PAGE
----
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Churches push online giving as donations drop due to reduced numbers in pews: study

Churches push online giving as donations drop due to reduced numbers in pews: study

Photo: Getty Images/ColorBlind

Churches across all denominations are now increasingly turning to online giving as a majority of them report reduced giving in the pews amid the coronavirus pandemic, according to Ministry Brands.

The trend was highlighted in results from an online survey of 1,400 church leaders conducted by Ministry Brands, a provider of software, services, and information platforms for churches and ministries, from July to September and published Wednesday in the report Coping with COVID-19: Insights from Church Leaders.

“Overall, almost 60 percent of respondents indicated that a reduction in giving income is one of the top challenges facing their church. This was particularly noticeable among Catholic churches, a full 67 percent of which expressed concern about reduced giving,” said the report which attributed the reduced giving to fewer in-person services.

Churches are now ramping up their ability to collect donations online and congregations that never offered this option before must now help their members adjust to the virtual offering plate.

“Churches and parishes with robust online giving options established before the pandemic have had the greatest success in inspiring their members to continue and even increase their giving. But many churches are now using online giving for the first time and must confront the need to help members better understand the importance of making online and recurring gifts,” the report said.

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The survey found that across all denominations, 74% of responding churches reported holding some combination of online services and in-person, socially distanced gatherings. Some 83% of Catholic parishes reported offering in-person and online services, while 64% of Protestant churches said they offered both forms of worship.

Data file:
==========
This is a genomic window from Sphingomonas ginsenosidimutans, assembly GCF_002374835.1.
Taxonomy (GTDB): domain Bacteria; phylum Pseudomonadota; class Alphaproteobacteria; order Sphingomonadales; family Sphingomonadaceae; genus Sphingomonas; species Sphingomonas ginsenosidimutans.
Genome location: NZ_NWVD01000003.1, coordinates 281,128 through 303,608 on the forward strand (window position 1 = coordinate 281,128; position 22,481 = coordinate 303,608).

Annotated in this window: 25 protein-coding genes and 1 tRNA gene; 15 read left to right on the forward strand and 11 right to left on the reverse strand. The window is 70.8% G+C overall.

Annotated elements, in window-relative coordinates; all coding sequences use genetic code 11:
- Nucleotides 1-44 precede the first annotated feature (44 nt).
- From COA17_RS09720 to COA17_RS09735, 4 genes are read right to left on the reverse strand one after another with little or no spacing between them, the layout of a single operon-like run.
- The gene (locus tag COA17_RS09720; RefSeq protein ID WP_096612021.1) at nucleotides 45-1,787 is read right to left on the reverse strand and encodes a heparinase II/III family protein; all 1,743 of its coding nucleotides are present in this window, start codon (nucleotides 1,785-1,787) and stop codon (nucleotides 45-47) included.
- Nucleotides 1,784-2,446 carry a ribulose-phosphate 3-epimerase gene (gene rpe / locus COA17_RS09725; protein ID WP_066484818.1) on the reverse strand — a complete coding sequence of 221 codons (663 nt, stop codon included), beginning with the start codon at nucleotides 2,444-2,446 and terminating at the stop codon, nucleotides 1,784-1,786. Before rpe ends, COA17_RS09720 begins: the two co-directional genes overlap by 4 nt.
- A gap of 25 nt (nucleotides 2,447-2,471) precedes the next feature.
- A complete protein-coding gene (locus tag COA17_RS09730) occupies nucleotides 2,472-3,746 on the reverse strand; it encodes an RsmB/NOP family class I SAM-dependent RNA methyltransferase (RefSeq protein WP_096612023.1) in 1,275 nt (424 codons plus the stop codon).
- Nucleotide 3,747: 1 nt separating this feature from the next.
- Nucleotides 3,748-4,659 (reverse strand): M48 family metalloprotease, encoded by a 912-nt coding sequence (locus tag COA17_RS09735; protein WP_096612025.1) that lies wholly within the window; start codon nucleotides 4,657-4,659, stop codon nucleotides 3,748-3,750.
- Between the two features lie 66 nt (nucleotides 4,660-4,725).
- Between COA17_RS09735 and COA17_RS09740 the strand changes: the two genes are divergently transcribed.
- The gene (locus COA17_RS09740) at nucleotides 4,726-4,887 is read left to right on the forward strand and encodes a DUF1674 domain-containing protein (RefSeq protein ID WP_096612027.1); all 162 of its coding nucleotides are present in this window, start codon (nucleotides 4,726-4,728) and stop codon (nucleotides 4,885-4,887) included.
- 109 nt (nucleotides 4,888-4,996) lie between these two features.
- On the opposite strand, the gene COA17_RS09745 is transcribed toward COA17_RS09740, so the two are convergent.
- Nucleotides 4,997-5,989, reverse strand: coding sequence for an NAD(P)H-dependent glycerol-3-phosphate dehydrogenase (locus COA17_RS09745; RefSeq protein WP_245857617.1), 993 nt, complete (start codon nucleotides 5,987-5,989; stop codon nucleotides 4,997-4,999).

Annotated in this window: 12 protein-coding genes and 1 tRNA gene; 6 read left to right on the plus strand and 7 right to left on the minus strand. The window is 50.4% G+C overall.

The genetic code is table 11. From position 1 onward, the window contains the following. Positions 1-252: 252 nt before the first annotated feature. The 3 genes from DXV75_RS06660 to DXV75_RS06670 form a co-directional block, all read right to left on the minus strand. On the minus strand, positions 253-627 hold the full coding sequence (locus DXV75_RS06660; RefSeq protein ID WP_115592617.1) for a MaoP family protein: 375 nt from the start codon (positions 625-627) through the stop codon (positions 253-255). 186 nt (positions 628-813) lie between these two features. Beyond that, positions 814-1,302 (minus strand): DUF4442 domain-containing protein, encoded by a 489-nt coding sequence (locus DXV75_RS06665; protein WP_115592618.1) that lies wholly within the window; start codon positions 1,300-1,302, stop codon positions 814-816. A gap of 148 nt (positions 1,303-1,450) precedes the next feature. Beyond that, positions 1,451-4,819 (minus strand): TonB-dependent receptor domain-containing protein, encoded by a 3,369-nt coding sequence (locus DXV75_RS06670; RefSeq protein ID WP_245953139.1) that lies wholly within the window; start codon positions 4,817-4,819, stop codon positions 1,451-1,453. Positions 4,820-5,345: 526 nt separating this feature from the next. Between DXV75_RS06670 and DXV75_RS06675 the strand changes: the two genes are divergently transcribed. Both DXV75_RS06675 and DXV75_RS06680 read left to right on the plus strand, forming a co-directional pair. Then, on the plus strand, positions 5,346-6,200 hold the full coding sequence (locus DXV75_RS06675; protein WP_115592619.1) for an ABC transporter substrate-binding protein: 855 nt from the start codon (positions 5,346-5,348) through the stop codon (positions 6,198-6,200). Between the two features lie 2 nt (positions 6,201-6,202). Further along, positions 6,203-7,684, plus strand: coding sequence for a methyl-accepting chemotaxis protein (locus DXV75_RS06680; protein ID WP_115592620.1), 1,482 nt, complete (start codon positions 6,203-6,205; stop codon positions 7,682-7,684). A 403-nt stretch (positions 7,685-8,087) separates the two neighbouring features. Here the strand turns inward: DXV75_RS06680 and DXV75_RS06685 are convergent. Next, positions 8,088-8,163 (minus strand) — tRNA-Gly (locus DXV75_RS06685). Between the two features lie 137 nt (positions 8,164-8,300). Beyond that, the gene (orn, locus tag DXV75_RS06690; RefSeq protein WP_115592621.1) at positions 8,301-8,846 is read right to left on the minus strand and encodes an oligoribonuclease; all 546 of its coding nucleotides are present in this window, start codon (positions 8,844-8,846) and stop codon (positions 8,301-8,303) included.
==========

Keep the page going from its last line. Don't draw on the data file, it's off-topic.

As COVID-19 guidelines allow for increased capacity in church facilities, a majority of leaders (57%) said they were also struggling to find options for coronavirus contact tracing and communications as well. Some 80% reported using social media to engage with their members.

As services continue and capacity levels increase based on state and local guidelines, churches are also exploring options for COVID-19 contact tracing and communications. Overall, 57% of respondents selected this as a challenge facing their church.

Social media is also now a widely accepted and utilized engagement resource for all denominations, with 80 percent of respondents highlighting Facebook or other channels as a significant way to build engagement with members.

Despite this financial uncertainty sparked by the coronavirus pandemic, churches, according to the report, have continued to show “resilience and determination.”

“Overall, 85 percent of survey respondents indicated that their churches have not been forced to make reductions in church staff, while 88 percent reported that they have not had to downgrade or cancel technology and software subscriptions as a result of financial challenges,” the report said.

"This new research shows that church leaders remain understandably concerned about the financial and operational impact of COVID-19," Pat O'Donnell, managing director of Ministry Brands, noted in a statement. "But we're also seeing parishes rise to the challenge by maintaining services in line with local restrictions and increasing digital communications."

Earlier this month, the Seventh-day Adventist Church said it was in “survival” mode financially as it estimated a $26 million decline in tithe and mission offerings from their more than 21 million members around the world amid the coronavirus pandemic.

“According to reports received from division treasurers, the decrease in tithe income could be estimated as low as 5 percent and as high as 25 percent in some places, and the decrease in mission offerings as low as 10 percent and as high as 40 percent,” world church Treasurer Juan Prestol-Puesán said during his Oct. 8 financial update to the members of the General Conference Executive Committee.

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